Continuing on, running down into the mist filled valley I was kind of disappointed because the amazing views I remembered from the year before were hidden. After aid station five, 25 kms or so along, I was informed that I was in tenth place. As I ran across a flat stretch of gravel road, the fog ahead parted, revealing a narrow waterfall cascading hundreds of feet down the mountainside.
The lead group of runners I was part of was making good time, reaching the halfway point of 32 kms between 7:00 - 7:30 a.m.. When I came through, the volunteer crew at the aid station were still trying to fix the "halfway point" banner up between the trees across the road. When I stopped there to change my socks and add more Vaseline to the bottoms of my feet (I was developing a blister on the ball of my left foot), the official told me we were going too fast, and that they wouldn't be able to get my drop bag to stage 9 before we would get there, so I had to take an extra set of power gels and protein bars with me in a plastic bag, carrying them by hand.
The weather improved as I came to Heart Attack Hill, near Aid Station 8. Aid Station 8 is where my first attempt at completing the Burning Boot Ultramarathon ended last year. I felt joy passing through it, refilling my drinking bottles with Gatorade and water, and grabbing a banana to go.
My first experience of Heart Attack Hill did a number on my quads. I power hiked up most of it, but running after it was a chore. Descending, I quoted the Bible verses from Isiah 40 under my breath, "Those who wait upon the Lord shall renew their strength, they shall mount up with wings like eagles. They shall run and not grow weary..." I felt like I was taken to a place outside of time, where there is just the next step, the next stride. I stayed in this place until I made it past aid station 11, eating 1/2 a protein bar and another Power Gel along the way.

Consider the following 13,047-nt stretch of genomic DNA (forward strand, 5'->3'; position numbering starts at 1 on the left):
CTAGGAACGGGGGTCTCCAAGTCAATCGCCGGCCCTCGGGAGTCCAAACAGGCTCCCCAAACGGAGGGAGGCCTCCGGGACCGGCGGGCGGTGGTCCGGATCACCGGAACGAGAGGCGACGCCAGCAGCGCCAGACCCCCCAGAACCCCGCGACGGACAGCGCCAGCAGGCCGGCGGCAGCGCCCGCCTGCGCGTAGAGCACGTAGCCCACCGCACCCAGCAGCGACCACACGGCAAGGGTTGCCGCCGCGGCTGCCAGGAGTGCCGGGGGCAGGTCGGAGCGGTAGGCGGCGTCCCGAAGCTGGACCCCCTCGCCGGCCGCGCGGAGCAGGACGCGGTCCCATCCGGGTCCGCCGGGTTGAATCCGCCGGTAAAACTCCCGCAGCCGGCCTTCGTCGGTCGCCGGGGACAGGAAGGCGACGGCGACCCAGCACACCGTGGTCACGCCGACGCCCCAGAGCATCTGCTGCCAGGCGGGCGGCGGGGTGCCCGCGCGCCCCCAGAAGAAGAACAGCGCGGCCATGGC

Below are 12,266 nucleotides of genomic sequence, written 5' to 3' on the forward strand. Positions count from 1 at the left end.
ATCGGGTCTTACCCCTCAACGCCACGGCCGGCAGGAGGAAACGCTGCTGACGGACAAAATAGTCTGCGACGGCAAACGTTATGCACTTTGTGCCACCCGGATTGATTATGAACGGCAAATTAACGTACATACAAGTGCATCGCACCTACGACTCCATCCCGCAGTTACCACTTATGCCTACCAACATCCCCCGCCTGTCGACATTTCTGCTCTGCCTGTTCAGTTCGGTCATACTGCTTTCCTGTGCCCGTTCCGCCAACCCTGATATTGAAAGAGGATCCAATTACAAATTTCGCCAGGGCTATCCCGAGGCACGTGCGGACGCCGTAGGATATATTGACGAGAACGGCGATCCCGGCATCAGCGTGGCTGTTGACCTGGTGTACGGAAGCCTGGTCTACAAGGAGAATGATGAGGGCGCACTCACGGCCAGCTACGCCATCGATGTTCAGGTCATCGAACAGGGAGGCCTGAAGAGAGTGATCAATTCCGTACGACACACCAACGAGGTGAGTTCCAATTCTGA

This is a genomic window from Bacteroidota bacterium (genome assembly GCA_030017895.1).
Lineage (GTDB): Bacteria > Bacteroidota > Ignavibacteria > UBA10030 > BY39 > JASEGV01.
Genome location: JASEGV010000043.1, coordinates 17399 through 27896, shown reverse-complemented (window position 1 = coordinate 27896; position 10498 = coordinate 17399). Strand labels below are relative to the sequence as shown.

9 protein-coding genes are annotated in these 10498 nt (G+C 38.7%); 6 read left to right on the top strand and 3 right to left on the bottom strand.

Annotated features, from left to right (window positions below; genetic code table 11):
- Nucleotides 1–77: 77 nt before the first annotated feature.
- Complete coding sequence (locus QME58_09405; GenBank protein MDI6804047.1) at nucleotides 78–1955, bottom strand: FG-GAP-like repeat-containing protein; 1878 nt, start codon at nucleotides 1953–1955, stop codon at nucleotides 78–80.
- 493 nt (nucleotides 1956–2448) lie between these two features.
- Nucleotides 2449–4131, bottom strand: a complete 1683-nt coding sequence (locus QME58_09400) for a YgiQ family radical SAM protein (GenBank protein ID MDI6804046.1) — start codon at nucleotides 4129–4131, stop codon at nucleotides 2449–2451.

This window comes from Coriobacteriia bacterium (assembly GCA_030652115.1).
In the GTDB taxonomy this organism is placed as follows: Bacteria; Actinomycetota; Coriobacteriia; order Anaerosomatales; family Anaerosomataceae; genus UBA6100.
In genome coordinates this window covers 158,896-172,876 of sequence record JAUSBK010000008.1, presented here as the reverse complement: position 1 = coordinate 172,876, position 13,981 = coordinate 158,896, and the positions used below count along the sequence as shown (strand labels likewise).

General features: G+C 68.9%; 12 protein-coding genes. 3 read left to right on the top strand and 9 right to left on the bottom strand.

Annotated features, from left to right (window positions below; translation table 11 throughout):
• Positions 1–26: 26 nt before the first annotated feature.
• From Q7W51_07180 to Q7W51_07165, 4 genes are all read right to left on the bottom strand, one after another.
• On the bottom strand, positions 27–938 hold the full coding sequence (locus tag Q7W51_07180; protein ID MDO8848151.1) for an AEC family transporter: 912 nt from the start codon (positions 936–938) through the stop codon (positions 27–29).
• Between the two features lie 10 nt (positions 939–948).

The last big hill, before the final aid station, maxed out my quads. They stiffened up like watermelons and couldn't take the pounding of the descent. I was forced into a brisk walk, and watched as three guys came flying down past me. I recognized one of them as my friend from work, Russ Green. I had spotted him far behind me before aid station 8, but hadn't seen him since then.
Once I was down on the flats again I could run, and ate another Power Gel. A burst of adrenaline came over me as I rounded the corner and saw in the distance the public school gym roof next to the finish line. I ran the final kilometer into Tahsis, welcomed by the sound of Fire Fighter Sirens, cheering villagers and volunteers.
My final time was 7 hours and 40 minutes, close to what I was aiming for when I started out. The expected rains never came, and the day maintained cool temperatures, making ideal ultramarathon running conditions.
(Update) All the finishing times are now in and I ended up in 12th place, at 7 hours 40 minutes. Two groups of finishers ahead of me tied, so it brought my final finishing position up in the standings.
Big thanks goes out to all the cheerful volunteers who helped out along the way, manning the aid stations and the final First Aid centre.